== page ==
Oil and Gas Offer Practical Path to Net-Zero
The Dallas Morning News • by Dr. Nansen G. Saleri and Dr. Christine Ehlig-Economides • 05/19/2022
Energy vulnerability is not a viable option for America. The tragic events in Ukraine have shown how a drop in energy supply can trigger an asymmetric effect on consumer prices. US inflation in March would have reached its highest level in four decades at 8.5%. Even more disconcerting are the disastrous national security consequences for an energy-fragile America in an uncertain world.
This year, Hannibal, Ohio, marked an important milestone on Earth Day, April 22, toward reaffirming the country’s energy independence priorities. The Long Ridge Energy Terminal will be the first power plant in the United States to use hydrogen fuel (5% mixed with natural gas). This will yield extremely favorable geopolitical dividends in America’s quest for net zero goals without compromising its exceptional energy prowess anchored in the country’s abundant oil and gas resources.
Several major projects underway in the United States, Canada and Europe promise to reshape the energy transition roadmap for the Western world, all focused on hydrogen production and net zero. What is unique about the Hannibal plant, however, is that it is about to introduce a revolutionary model to American power plants to significantly reduce greenhouse gas emissions. When upgraded with emerging technologies by early 2023, the Hannibal plant could usher in the entry of hydrogen as a staple of net-zero electricity generation in America. This represents a practical, cost-effective, and immediate route to significantly reducing emissions in power generation compared to current US practices.
A promising new technology developed by Omnis Global Technologies, and in advanced testing, can enable on-site hydrogen production at existing or new power plants using hydrocarbons as feedstock and/or fuel via ultra-high temperature ( 1,300 to 2,600 degrees Celsius) pyrolysis process. Its novelty lies in the elimination of the massive capital expenditures and multi-year lead times associated with new hydrogen manufacturing methods.
Another advantage arises from the simultaneous production of high-value graphite ore which favorably boosts the economics of the project. The current market value of graphite products ranges from $300 to $800 per ton. On March 31, President Joe Biden invoked the Defense Production Act to secure reliable supply chains for minerals, including graphite, critical to a clean energy transition and future electricity infrastructure.
Is this a possible revival of American power plants? The modular design and on-site constructability of emerging hydrogen technologies provides a golden opportunity to rejuvenate America’s existing electrical infrastructure without disruption while dramatically reducing capital requirements and reducing lead times to new power stations. According to the United States Environmental Protection Agency, there are approximately 11,000 power plants in the United States producing 4.1 trillion kWh of electricity. They account for almost a quarter of the United States’ total greenhouse gas emissions, or 5.2 billion tons of carbon dioxide equivalent. Therefore, power plants present an attractive platform for net zero reduction plans. Many industrial plants can also benefit from on-site modular hydrogen technologies, further amplifying the potential gains.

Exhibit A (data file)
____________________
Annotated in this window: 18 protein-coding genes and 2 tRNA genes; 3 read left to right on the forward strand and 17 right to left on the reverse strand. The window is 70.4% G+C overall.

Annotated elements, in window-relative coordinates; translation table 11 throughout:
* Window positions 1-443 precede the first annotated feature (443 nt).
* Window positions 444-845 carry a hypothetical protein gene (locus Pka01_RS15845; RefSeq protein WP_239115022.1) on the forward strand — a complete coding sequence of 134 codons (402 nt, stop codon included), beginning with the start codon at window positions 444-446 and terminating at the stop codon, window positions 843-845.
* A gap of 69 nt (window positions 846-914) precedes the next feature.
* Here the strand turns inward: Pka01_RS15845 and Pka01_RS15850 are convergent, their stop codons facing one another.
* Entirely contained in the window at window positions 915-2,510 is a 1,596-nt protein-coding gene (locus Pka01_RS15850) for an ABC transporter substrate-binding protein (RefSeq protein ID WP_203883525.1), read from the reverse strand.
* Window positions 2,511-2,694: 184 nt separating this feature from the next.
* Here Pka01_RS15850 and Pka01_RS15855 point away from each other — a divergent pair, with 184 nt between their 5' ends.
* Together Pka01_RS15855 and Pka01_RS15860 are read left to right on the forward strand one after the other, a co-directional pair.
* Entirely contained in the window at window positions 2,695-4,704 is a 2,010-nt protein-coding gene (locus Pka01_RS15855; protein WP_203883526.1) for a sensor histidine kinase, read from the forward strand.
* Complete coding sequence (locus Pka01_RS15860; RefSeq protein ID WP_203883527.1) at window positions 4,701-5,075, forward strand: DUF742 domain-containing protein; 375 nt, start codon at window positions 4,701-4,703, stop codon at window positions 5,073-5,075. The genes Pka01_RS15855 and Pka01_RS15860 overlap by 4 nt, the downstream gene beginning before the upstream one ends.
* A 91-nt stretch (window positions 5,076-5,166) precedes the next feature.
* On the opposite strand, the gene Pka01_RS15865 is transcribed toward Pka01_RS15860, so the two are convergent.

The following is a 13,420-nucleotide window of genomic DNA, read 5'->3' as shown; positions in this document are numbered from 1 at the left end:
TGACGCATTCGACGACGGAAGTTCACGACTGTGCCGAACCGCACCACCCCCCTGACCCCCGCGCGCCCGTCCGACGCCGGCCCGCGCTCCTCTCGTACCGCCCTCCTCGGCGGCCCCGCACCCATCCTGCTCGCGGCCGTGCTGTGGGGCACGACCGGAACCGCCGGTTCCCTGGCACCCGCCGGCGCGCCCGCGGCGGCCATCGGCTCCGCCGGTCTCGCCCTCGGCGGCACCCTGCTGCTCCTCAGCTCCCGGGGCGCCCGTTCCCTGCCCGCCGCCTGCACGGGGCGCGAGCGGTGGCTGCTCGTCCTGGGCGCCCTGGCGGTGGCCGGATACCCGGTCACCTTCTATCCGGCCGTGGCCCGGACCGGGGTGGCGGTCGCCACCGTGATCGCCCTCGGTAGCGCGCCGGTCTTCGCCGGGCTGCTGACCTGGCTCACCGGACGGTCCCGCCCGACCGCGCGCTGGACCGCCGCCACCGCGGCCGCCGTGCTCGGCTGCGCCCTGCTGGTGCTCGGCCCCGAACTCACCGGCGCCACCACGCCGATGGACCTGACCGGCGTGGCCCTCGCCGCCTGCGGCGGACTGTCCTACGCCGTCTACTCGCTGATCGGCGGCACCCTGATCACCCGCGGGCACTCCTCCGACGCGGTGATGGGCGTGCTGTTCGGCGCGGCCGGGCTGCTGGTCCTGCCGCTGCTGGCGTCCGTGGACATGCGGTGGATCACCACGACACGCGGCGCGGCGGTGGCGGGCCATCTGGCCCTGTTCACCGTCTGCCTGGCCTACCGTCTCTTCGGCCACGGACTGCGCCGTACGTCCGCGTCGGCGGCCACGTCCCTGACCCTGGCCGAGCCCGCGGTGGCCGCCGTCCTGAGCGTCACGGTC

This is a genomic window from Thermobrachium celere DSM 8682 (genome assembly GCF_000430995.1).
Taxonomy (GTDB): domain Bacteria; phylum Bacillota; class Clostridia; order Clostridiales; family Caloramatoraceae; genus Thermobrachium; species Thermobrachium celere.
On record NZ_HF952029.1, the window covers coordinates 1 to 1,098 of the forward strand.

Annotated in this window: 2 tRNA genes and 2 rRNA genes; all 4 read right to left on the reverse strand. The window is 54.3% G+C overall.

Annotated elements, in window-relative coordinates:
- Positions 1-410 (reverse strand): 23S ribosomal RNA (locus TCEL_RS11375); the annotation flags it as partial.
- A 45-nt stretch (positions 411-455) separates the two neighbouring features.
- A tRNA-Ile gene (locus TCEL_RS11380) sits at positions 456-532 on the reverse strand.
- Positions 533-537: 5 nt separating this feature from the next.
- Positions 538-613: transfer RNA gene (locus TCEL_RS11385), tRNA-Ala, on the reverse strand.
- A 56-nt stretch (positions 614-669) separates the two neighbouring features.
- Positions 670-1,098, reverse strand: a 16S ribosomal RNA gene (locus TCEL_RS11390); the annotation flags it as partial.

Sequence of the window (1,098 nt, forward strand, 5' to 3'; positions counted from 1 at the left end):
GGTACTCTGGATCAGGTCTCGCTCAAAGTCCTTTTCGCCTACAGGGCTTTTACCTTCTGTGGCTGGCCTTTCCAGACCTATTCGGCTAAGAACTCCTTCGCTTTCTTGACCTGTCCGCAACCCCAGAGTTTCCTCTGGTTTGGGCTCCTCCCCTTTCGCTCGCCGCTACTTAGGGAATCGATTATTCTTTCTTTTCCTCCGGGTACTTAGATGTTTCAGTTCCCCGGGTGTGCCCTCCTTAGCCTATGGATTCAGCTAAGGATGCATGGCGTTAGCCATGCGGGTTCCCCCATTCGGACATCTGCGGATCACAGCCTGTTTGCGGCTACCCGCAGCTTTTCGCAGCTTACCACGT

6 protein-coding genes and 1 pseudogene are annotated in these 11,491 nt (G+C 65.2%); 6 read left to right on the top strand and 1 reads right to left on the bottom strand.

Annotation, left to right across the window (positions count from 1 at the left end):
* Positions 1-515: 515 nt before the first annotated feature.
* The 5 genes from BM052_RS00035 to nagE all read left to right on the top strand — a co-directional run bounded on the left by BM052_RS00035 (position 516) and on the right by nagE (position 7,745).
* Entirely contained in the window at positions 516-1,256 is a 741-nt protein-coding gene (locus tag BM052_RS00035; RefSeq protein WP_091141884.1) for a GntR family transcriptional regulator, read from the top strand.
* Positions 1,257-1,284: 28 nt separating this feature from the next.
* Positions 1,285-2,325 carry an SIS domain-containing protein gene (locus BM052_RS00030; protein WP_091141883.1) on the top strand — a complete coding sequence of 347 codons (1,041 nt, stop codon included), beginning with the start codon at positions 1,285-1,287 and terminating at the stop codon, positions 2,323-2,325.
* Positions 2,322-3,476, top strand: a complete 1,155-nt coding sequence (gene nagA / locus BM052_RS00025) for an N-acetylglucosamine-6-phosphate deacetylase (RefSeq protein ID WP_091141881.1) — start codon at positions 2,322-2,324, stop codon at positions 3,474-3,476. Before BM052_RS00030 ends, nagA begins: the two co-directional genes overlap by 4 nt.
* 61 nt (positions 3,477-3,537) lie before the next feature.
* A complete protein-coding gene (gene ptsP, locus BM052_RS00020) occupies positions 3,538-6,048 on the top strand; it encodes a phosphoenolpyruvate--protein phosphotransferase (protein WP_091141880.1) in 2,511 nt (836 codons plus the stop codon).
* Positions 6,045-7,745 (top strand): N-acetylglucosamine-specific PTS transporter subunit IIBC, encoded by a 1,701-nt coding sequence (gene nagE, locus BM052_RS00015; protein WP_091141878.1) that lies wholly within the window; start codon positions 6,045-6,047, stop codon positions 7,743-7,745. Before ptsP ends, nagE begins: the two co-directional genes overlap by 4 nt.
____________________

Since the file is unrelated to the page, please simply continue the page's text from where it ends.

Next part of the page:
While it is plausible to rationalize the green policies of the European Union before the war in Ukraine, the marginalization of fossil and nuclear resources can best be described as an irrational romanticism that could have contributed (along with an overreliance on supply in Russian gas) to energy price shocks for European countries. consumers. The idea that the energy transition must be disruptive and impose a “Sophie’s choice” between the country’s hydrocarbon wealth and renewable energies is misplaced. The Hannibal power plant, although a modest first step, is a reminder that the energy transition towards decarbonization can happen faster, easier and with superior results (economically, ecologically and socially), by taking advantage of oil, gas and coal and not by avoiding it.
Today, some argue that running away from oil and gas is the right strategy. We do not agree. According to the U.S. Energy Information Administration’s 2022 Energy Outlook, the total technically recoverable resources of 3,000 TCF of gas is enough to last nearly a century at current consumption rates. US oil companies are well positioned to play a leading role in the energy transition by reallocating – not abandoning – the country’s hydrocarbon wealth to provide energy and high-carbon products aligned with the goals of net zero. As Einstein noted, “The measure of intelligence is the ability to change.” New technologies add to the urgency of change in some of our current sustainability and net zero paradigms.
A modular, incremental, and steady model of energy decarbonization is the best way forward for America. Hydrogen can be a critical component in rapidly reducing emissions from power plants as part of a range of other pathways. In short, oil, gas and hydrogen should act as allied accelerators to net zero.
Nansen G. Saleri is President, CEO and Co-Founder of Quantum Reservoir Impact, a strategic consulting and advanced analytics firm. Christine Ehlig-Economides is Professor and Hugh Roy and Lillie Cranz Cullen Distinguished University Chair at the University of Houston. They wrote this column for The Dallas Morning News.